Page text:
The results were stunning. Where the polluted river was murky and had a foul smell, by 2010 the restored, clear, oxygen-rich waters became a magnet to fish, wildlife and people.
However, the river was still sometimes tainted by sewage spills and surges of stormwater mixed with sewage. In partnership with Mexico, EPA provided partial funding for projects in Nogales, Sonora, to replace broken, inadequate sewers and build the Los Alisos Wastewater Conveyance and Treatment Project, completed in 2012. These projects led to a significant reduction in sewage spills in the wash and river.
The sewer collection and treatment plant projects for the Ambos Nogales region, built with roughly $100 million in EPA funding, account for four of 102 drinking water and wastewater projects built by the Border Water Infrastructure Program with Mexican and U.S. partners over the past decade. Thanks to these projects, well over 500,000 homes have access to wastewater collection and treatment systems for the first time, and 60,000 homes have received safe drinking water.
Focus on the San Joaquin Valley
EPA works with state and local partners to protect valley waters from contamination.
The San Joaquin Valley depends on both groundwater and surface waters, including rivers, creeks, canals and more than 575 community water systems.
Access to safe drinking water is a major challenge for small communities, in part due to contaminated groundwater (see page 19). The California Department of Public Health (CDPH) has targeted small non-complying community water systems with health-based violations throughout the state, of which over 50% are in the San Joaquin Valley. EPA, in partnership with CDPH and local stakeholders, continues to work with these communities to identify barriers to compliance and to develop long-term sustainable solutions.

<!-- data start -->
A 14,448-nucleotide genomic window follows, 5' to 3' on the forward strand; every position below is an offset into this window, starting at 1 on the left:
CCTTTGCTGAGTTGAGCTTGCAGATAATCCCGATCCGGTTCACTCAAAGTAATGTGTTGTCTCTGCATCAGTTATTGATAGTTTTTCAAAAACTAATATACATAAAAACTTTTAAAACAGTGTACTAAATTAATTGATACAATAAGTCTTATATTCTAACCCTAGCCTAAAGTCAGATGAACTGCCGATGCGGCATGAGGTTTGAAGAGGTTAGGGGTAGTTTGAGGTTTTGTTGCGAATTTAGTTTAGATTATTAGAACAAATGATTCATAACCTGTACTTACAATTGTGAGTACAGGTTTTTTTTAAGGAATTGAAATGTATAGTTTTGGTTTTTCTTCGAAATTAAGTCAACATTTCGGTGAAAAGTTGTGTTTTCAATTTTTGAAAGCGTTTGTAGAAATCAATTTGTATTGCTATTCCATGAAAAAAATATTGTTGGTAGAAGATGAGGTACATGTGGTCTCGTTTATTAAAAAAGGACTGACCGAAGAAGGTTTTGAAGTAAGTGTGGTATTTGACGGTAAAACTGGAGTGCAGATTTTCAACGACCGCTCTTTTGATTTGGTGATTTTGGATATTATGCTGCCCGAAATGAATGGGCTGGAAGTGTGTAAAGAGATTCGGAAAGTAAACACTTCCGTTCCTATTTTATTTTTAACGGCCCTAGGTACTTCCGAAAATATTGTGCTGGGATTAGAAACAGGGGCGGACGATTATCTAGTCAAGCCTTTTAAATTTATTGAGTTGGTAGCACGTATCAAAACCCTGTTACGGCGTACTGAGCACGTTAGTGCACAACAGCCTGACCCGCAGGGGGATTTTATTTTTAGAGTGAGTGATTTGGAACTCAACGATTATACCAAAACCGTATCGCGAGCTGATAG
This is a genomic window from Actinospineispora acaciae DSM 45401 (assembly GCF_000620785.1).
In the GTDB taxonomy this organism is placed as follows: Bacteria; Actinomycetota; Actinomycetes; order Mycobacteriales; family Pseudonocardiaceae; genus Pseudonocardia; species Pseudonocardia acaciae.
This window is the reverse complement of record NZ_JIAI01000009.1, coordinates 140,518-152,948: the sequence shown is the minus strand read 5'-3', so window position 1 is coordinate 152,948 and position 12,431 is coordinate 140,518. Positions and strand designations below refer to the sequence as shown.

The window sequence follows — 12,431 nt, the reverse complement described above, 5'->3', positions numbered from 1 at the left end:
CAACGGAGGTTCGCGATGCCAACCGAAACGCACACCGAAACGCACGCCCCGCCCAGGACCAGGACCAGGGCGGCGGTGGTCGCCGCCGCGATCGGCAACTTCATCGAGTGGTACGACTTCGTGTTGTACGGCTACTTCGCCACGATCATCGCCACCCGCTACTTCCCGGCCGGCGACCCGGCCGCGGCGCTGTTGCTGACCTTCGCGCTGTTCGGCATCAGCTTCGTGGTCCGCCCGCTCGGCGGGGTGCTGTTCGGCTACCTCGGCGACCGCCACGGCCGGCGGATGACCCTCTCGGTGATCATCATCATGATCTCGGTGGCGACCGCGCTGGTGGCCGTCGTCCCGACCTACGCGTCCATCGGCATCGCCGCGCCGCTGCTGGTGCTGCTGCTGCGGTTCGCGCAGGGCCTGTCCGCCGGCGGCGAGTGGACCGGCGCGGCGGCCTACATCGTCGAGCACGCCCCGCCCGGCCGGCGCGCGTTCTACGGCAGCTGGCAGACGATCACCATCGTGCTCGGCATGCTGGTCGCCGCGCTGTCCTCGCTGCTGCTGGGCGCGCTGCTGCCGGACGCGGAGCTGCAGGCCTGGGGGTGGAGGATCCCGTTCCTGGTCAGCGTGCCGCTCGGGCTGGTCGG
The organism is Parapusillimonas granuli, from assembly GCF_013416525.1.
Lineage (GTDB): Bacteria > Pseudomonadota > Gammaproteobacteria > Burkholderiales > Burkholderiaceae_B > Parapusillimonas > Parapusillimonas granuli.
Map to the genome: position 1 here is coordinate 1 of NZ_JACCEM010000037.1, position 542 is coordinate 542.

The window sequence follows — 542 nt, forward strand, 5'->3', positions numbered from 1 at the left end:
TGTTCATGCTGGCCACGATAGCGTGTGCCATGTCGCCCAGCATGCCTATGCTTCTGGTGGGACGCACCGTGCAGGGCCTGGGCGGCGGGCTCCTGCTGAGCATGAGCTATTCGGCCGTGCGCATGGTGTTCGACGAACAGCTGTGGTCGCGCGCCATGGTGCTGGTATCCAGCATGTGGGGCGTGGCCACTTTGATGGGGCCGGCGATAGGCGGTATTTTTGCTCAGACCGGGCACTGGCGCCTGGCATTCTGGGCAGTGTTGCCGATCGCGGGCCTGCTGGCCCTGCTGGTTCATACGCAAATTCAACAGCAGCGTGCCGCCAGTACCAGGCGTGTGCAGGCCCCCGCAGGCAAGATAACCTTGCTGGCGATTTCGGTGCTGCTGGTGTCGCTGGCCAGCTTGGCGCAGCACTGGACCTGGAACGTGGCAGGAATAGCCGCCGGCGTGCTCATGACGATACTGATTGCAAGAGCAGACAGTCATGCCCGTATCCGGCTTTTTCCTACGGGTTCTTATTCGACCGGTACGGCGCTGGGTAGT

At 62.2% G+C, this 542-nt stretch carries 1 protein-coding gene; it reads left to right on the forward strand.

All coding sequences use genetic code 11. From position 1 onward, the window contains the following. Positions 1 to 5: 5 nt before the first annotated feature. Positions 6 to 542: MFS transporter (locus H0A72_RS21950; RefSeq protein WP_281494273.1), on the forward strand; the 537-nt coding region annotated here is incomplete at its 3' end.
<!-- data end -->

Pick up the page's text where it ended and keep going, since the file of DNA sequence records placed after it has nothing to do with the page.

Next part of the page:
Some of the most promising signs of progress to protect surface waters have come from the San Joaquin River. First, a 50-mile stretch that went dry part of every year due to dams and water diversions was re-watered. In November 2012, the state Department of Fish and Wildlife captured adult salmon and trucked them upstream to spawning areas, in hopes of restoring a San Joaquin salmon run for the first time in more than 60 years.
In June 2012, EPA awarded $59,000 in grant funds under its Urban Waters initiative to Revive the San Joaquin, a nonprofit in Fresno, to establish a citizen-based water quality monitoring and pollution prevention education program in the city's 15 miles of neighborhoods lining the riverbank.
Also notable is the success of a 20-year effort to reduce levels of the pesticide diazinon in two stretches of the river, totaling 17 miles. Diazinon was being used on orchards, and runoff was washing the pesticide into the river.
Since 1994, a partnership including growers, the University of California, state agencies, and EPA have collaborated on the Biologically Integrated Orchard System (BIOS) project. Participating growers reduced their use of chemical pesticides, replacing them with biological controls, cover crops, and habitat for beneficial insects. By 2010, diazinon levels had dropped dramatically, and these stretches of the San Joaquin were removed from the state's list of waters impaired by diazinon.